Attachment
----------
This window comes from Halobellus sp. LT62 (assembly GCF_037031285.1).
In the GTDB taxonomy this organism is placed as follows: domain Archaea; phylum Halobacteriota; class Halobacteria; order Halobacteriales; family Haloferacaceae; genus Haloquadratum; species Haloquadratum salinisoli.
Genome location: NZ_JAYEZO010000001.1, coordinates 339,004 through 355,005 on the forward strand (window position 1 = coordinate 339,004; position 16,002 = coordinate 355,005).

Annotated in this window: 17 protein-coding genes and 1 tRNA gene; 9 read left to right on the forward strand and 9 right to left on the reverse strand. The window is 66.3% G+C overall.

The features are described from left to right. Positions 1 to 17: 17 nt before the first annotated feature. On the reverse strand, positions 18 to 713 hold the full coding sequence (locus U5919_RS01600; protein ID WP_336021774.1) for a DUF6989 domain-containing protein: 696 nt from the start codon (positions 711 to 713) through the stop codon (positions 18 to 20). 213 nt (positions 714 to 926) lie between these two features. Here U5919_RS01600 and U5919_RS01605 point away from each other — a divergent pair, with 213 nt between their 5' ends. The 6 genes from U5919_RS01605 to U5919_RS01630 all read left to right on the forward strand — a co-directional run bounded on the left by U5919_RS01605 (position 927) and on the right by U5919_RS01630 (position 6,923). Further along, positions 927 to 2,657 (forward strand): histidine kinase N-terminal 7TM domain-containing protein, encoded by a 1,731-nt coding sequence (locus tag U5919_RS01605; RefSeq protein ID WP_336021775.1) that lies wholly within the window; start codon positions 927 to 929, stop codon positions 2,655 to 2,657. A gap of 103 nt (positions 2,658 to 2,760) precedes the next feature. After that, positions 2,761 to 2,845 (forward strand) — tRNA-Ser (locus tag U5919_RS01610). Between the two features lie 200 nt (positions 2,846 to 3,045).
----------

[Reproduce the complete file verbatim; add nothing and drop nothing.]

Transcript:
This window comes from Halobellus sp. LT62 (assembly GCF_037031285.1).
In the GTDB taxonomy this organism is placed as follows: domain Archaea; phylum Halobacteriota; class Halobacteria; order Halobacteriales; family Haloferacaceae; genus Haloquadratum; species Haloquadratum salinisoli.
Genome location: NZ_JAYEZO010000001.1, coordinates 339,004 through 355,005 on the forward strand (window position 1 = coordinate 339,004; position 16,002 = coordinate 355,005).

Annotated in this window: 17 protein-coding genes and 1 tRNA gene; 9 read left to right on the forward strand and 9 right to left on the reverse strand. The window is 66.3% G+C overall.

The features are described from left to right. Positions 1 to 17: 17 nt before the first annotated feature. On the reverse strand, positions 18 to 713 hold the full coding sequence (locus U5919_RS01600; protein ID WP_336021774.1) for a DUF6989 domain-containing protein: 696 nt from the start codon (positions 711 to 713) through the stop codon (positions 18 to 20). 213 nt (positions 714 to 926) lie between these two features. Here U5919_RS01600 and U5919_RS01605 point away from each other — a divergent pair, with 213 nt between their 5' ends. The 6 genes from U5919_RS01605 to U5919_RS01630 all read left to right on the forward strand — a co-directional run bounded on the left by U5919_RS01605 (position 927) and on the right by U5919_RS01630 (position 6,923). Further along, positions 927 to 2,657 (forward strand): histidine kinase N-terminal 7TM domain-containing protein, encoded by a 1,731-nt coding sequence (locus tag U5919_RS01605; RefSeq protein ID WP_336021775.1) that lies wholly within the window; start codon positions 927 to 929, stop codon positions 2,655 to 2,657. A gap of 103 nt (positions 2,658 to 2,760) precedes the next feature. After that, positions 2,761 to 2,845 (forward strand) — tRNA-Ser (locus tag U5919_RS01610). Between the two features lie 200 nt (positions 2,846 to 3,045).